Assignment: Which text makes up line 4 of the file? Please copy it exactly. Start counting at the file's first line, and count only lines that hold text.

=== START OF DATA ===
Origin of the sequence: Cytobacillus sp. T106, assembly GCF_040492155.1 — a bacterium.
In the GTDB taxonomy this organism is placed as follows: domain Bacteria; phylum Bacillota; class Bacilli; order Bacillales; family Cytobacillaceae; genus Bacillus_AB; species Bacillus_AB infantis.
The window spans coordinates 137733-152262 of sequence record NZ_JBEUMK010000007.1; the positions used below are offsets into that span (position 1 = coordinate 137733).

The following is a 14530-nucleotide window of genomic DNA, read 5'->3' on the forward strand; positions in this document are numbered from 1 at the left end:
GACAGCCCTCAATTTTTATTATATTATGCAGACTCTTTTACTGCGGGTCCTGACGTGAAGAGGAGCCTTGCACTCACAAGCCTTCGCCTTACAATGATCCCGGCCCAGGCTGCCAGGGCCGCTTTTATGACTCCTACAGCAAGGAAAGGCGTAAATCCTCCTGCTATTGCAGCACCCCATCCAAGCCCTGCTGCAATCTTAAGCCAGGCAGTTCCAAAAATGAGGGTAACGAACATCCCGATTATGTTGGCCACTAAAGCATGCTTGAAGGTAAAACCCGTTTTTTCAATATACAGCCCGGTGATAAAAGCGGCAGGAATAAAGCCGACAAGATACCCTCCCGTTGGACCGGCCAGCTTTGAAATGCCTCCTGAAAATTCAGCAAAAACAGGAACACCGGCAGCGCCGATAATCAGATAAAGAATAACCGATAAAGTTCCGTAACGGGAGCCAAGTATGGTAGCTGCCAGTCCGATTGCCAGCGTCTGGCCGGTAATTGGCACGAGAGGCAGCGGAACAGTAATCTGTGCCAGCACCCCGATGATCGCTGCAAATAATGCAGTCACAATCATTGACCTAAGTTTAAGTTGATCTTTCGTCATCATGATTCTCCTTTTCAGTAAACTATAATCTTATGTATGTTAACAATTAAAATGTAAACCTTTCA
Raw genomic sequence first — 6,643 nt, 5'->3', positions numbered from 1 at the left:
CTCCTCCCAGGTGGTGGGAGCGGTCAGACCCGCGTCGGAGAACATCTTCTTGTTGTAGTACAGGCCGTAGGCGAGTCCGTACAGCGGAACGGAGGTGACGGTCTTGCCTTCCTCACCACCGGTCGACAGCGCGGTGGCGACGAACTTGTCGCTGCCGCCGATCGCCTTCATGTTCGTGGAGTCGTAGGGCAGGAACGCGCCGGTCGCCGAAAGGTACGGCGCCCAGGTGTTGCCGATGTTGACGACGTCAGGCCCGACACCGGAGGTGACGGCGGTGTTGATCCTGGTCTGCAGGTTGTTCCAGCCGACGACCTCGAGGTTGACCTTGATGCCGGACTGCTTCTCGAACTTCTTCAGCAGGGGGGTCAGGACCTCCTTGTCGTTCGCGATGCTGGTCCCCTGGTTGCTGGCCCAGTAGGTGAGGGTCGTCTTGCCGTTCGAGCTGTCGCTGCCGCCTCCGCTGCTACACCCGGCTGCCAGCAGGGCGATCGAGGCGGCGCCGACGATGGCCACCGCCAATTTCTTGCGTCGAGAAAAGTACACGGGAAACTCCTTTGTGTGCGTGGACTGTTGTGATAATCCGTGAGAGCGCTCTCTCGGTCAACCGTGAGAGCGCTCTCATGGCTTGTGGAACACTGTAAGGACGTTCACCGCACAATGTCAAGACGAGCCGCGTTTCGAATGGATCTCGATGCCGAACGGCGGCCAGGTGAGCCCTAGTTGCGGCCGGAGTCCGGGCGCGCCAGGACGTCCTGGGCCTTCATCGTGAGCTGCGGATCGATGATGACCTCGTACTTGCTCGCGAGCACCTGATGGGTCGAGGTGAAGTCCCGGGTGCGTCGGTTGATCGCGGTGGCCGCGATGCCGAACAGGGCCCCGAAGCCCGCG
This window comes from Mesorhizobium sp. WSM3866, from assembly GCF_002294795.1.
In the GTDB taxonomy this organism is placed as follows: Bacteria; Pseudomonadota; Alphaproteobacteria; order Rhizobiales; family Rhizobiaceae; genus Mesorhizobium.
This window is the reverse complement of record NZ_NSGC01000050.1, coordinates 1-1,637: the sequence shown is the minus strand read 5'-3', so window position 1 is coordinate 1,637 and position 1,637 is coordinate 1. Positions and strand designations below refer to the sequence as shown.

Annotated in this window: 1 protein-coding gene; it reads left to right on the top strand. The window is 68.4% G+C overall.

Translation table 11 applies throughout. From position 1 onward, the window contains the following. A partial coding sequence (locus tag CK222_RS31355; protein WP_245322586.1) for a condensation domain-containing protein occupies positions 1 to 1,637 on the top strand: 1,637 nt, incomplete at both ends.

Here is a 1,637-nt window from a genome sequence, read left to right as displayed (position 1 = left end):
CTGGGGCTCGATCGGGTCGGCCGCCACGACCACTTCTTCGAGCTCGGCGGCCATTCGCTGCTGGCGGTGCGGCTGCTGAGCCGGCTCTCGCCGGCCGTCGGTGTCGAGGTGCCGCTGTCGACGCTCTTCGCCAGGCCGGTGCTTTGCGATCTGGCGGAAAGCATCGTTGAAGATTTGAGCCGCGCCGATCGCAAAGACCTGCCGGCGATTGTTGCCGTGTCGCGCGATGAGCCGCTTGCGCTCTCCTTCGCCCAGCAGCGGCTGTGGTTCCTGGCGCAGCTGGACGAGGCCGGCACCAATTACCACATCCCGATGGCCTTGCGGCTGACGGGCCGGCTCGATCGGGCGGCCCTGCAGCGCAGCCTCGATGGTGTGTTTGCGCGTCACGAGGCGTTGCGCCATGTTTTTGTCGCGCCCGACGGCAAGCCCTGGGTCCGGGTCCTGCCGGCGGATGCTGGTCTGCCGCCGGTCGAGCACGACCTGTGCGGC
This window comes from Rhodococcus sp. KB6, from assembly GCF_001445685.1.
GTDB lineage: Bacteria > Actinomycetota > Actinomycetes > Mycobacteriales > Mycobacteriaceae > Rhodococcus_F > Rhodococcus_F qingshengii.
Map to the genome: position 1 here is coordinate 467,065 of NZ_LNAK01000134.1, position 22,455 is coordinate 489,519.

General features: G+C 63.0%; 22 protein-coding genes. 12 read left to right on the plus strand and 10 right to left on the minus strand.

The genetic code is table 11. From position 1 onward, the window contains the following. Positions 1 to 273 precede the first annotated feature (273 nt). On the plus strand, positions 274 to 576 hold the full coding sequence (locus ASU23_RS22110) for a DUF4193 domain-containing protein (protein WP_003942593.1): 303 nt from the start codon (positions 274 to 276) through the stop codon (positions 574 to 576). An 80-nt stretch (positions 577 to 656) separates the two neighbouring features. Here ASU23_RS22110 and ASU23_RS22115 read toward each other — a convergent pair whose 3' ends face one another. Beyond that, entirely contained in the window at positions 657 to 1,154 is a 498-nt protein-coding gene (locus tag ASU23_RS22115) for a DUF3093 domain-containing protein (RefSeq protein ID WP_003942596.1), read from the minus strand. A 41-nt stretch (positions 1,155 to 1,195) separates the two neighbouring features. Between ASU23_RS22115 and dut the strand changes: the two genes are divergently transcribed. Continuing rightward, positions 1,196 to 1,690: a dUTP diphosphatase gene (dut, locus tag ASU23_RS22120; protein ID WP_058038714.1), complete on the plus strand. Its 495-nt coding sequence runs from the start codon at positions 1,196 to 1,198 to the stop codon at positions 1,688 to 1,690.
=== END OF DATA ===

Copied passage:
The following is a 14530-nucleotide window of genomic DNA, read 5'->3' on the forward strand; positions in this document are numbered from 1 at the left end: